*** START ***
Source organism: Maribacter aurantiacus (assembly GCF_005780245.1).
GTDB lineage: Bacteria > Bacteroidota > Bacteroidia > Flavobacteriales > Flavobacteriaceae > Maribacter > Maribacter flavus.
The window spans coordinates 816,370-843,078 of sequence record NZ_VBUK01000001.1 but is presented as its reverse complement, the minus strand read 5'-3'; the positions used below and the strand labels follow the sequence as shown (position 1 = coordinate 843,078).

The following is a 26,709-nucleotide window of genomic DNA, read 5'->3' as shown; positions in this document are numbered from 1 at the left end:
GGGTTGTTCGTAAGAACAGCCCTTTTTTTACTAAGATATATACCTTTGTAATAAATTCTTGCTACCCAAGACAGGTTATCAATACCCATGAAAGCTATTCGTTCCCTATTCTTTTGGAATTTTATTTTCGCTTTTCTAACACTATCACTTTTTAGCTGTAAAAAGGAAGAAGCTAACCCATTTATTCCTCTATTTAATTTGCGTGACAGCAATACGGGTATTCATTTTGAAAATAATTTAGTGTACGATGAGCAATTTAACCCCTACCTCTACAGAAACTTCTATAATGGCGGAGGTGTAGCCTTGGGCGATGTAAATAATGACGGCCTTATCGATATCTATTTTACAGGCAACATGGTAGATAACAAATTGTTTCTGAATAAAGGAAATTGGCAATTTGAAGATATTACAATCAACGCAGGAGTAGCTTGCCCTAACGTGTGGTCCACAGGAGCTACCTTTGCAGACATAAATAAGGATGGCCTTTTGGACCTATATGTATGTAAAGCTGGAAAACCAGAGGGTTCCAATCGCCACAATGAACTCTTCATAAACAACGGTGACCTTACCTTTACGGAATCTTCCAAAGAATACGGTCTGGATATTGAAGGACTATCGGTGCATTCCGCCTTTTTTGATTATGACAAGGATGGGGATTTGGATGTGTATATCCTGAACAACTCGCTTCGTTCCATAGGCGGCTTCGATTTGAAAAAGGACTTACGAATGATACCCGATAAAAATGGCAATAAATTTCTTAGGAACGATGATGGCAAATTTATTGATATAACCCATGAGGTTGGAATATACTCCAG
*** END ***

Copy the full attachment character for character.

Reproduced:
Source organism: Maribacter aurantiacus (assembly GCF_005780245.1).
GTDB lineage: Bacteria > Bacteroidota > Bacteroidia > Flavobacteriales > Flavobacteriaceae > Maribacter > Maribacter flavus.
The window spans coordinates 816,370-843,078 of sequence record NZ_VBUK01000001.1 but is presented as its reverse complement, the minus strand read 5'-3'; the positions used below and the strand labels follow the sequence as shown (position 1 = coordinate 843,078).

The following is a 26,709-nucleotide window of genomic DNA, read 5'->3' as shown; positions in this document are numbered from 1 at the left end:
GGGTTGTTCGTAAGAACAGCCCTTTTTTTACTAAGATATATACCTTTGTAATAAATTCTTGCTACCCAAGACAGGTTATCAATACCCATGAAAGCTATTCGTTCCCTATTCTTTTGGAATTTTATTTTCGCTTTTCTAACACTATCACTTTTTAGCTGTAAAAAGGAAGAAGCTAACCCATTTATTCCTCTATTTAATTTGCGTGACAGCAATACGGGTATTCATTTTGAAAATAATTTAGTGTACGATGAGCAATTTAACCCCTACCTCTACAGAAACTTCTATAATGGCGGAGGTGTAGCCTTGGGCGATGTAAATAATGACGGCCTTATCGATATCTATTTTACAGGCAACATGGTAGATAACAAATTGTTTCTGAATAAAGGAAATTGGCAATTTGAAGATATTACAATCAACGCAGGAGTAGCTTGCCCTAACGTGTGGTCCACAGGAGCTACCTTTGCAGACATAAATAAGGATGGCCTTTTGGACCTATATGTATGTAAAGCTGGAAAACCAGAGGGTTCCAATCGCCACAATGAACTCTTCATAAACAACGGTGACCTTACCTTTACGGAATCTTCCAAAGAATACGGTCTGGATATTGAAGGACTATCGGTGCATTCCGCCTTTTTTGATTATGACAAGGATGGGGATTTGGATGTGTATATCCTGAACAACTCGCTTCGTTCCATAGGCGGCTTCGATTTGAAAAAGGACTTACGAATGATACCCGATAAAAATGGCAATAAATTTCTTAGGAACGATGATGGCAAATTTATTGATATAACCCATGAGGTTGGAATATACTCCAG